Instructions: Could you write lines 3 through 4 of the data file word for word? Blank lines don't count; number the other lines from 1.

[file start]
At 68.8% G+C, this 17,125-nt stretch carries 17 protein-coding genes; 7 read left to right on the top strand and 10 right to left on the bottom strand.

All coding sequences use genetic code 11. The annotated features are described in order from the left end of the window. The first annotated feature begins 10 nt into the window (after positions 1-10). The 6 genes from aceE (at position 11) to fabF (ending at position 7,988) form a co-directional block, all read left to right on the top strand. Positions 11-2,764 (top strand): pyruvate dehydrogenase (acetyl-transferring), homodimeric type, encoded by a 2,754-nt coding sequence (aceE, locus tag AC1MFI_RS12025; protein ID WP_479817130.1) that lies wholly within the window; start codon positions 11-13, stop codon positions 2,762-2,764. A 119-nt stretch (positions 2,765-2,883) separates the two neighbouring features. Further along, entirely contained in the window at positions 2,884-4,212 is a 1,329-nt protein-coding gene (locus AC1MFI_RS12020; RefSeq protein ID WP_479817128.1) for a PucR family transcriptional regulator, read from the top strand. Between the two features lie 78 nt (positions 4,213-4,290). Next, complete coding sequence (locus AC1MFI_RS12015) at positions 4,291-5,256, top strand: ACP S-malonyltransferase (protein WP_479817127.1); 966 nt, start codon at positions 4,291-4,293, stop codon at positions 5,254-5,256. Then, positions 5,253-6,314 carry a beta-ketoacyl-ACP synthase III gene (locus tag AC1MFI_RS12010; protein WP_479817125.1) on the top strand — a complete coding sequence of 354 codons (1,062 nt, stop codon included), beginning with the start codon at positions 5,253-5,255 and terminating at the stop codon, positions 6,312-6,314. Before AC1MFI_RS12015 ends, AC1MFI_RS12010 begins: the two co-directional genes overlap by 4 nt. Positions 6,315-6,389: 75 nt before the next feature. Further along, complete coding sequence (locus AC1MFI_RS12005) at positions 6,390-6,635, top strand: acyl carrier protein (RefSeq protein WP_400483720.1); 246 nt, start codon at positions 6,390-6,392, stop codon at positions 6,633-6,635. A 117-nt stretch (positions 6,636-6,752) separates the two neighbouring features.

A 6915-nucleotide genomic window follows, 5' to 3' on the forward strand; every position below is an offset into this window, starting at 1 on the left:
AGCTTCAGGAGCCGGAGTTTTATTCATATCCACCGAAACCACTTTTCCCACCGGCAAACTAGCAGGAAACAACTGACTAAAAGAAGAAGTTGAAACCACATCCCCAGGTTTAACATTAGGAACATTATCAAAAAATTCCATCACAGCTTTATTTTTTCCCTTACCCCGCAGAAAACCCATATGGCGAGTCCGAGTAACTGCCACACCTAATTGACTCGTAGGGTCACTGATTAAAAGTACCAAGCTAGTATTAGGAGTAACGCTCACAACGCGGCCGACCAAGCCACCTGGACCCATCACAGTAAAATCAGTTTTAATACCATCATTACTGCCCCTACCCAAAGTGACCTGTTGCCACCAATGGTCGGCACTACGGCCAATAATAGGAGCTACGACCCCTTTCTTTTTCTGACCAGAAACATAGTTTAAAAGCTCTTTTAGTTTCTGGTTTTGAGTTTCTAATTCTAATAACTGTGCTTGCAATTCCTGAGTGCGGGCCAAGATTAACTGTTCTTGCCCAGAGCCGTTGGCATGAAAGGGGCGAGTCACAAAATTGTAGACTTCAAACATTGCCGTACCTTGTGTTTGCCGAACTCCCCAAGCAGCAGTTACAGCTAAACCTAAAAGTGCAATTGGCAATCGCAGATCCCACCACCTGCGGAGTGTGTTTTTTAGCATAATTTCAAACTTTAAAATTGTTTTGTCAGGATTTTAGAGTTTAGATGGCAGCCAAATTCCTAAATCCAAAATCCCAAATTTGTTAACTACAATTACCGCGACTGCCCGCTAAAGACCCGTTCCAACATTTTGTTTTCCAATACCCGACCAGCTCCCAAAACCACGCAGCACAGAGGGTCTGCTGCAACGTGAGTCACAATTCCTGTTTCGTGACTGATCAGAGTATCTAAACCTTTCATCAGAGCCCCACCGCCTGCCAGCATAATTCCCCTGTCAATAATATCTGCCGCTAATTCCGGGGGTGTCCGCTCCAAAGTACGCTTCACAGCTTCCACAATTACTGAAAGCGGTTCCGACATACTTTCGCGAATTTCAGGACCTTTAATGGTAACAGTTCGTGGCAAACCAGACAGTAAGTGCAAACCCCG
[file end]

A 6915-nucleotide genomic window follows, 5' to 3' on the forward strand; every position below is an offset into this window, starting at 1 on the left:
AGCTTCAGGAGCCGGAGTTTTATTCATATCCACCGAAACCACTTTTCCCACCGGCAAACTAGCAGGAAACAACTGACTAAAAGAAGAAGTTGAAACCACATCCCCAGGTTTAACATTAGGAACATTATCAAAAAATTCCATCACAGCTTTATTTTTTCCCTTACCCCGCAGAAAACCCATATGGCGAGTCCGAGTAACTGCCACACCTAATTGACTCGTAGGGTCACTGATTAAAAGTACCAAGCTAGTATTAGGAGTAACGCTCACAACGCGGCCGACCAAGCCACCTGGACCCATCACAGTAAAATCAGTTTTAATACCATCATTACTGCCCCTACCCAAAGTGACCTGTTGCCACCAATGGTCGGCACTACGGCCAATAATAGGAGCTACGACCCCTTTCTTTTTCTGACCAGAAACATAGTTTAAAAGCTCTTTTAGTTTCTGGTTTTGAGTTTCTAATTCTAATAACTGTGCTTGCAATTCCTGAGTGCGGGCCAAGATTAACTGTTCTTGCCCAGAGCCGTTGGCATGAAAGGGGCGAGTCACAAAATTGTAGACTTCAAACATTGCCGTACCTTGTGTTTGCCGAACTCCCCAAGCAGCAGTTACAGCTAAACCTAAAAGTGCAATTGGCAATCGCAGATCCCACCACCTGCGGAGTGTGTTTTTTAGCATAATTTCAAACTTTAAAATTGTTTTGTCAGGATTTTAGAGTTTAGATGGCAGCCAAATTCCTAAATCCAAAATCCCAAATTTGTTAACTACAATTACCGCGACTGCCCGCTAAAGACCCGTTCCAACATTTTGTTTTCCAATACCCGACCAGCTCCCAAAACCACGCAGCACAGAGGGTCTGCTGCAACGTGAGTCACAATTCCTGTTTCGTGACTGATCAGAGTATCTAAACCTTTCATCAGAGCCCCACCGCCTGCCAGCATAATTCCCCTGTCAATAATATCTGCCGCTAATTCCGGGGGTGTCCGCTCCAAAGTACGCTTCACAGCTTCCACAATTACTGAAAGCGGTTCCGACATACTTTCGCGAATTTCAGGACCTTTAATGGTAACAGTTCGTGGCAAACCAGACAGTAAGTGCAAACCCCG